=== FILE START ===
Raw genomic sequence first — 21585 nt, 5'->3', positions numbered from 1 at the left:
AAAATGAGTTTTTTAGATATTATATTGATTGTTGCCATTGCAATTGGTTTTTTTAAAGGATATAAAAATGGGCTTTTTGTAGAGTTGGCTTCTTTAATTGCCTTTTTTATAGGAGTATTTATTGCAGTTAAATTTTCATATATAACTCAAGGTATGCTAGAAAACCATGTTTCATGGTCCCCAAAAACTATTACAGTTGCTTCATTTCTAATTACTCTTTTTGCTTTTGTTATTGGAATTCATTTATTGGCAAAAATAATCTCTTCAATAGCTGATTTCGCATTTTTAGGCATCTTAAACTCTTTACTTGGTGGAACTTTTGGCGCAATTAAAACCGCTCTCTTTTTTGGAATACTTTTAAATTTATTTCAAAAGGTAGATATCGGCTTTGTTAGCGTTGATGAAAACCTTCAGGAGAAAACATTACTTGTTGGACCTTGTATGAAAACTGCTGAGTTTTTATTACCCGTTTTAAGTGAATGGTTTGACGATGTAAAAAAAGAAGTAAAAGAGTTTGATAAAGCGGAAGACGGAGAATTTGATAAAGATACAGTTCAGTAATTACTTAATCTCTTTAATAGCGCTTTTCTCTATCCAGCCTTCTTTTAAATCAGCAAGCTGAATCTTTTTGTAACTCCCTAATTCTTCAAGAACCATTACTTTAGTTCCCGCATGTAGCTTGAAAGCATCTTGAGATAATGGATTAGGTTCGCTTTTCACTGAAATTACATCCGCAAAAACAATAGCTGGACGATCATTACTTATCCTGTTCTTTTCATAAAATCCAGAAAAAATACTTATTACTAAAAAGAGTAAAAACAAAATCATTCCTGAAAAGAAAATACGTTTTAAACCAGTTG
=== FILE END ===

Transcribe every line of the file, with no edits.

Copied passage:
Raw genomic sequence first — 21585 nt, 5'->3', positions numbered from 1 at the left:
AAAATGAGTTTTTTAGATATTATATTGATTGTTGCCATTGCAATTGGTTTTTTTAAAGGATATAAAAATGGGCTTTTTGTAGAGTTGGCTTCTTTAATTGCCTTTTTTATAGGAGTATTTATTGCAGTTAAATTTTCATATATAACTCAAGGTATGCTAGAAAACCATGTTTCATGGTCCCCAAAAACTATTACAGTTGCTTCATTTCTAATTACTCTTTTTGCTTTTGTTATTGGAATTCATTTATTGGCAAAAATAATCTCTTCAATAGCTGATTTCGCATTTTTAGGCATCTTAAACTCTTTACTTGGTGGAACTTTTGGCGCAATTAAAACCGCTCTCTTTTTTGGAATACTTTTAAATTTATTTCAAAAGGTAGATATCGGCTTTGTTAGCGTTGATGAAAACCTTCAGGAGAAAACATTACTTGTTGGACCTTGTATGAAAACTGCTGAGTTTTTATTACCCGTTTTAAGTGAATGGTTTGACGATGTAAAAAAAGAAGTAAAAGAGTTTGATAAAGCGGAAGACGGAGAATTTGATAAAGATACAGTTCAGTAATTACTTAATCTCTTTAATAGCGCTTTTCTCTATCCAGCCTTCTTTTAAATCAGCAAGCTGAATCTTTTTGTAACTCCCTAATTCTTCAAGAACCATTACTTTAGTTCCCGCATGTAGCTTGAAAGCATCTTGAGATAATGGATTAGGTTCGCTTTTCACTGAAATTACATCCGCAAAAACAATAGCTGGACGATCATTACTTATCCTGTTCTTTTCATAAAATCCAGAAAAAATACTTATTACTAAAAAGAGTAAAAACAAAATCATTCCTGAAAAGAAAATACGTTTTAAACCAGTTG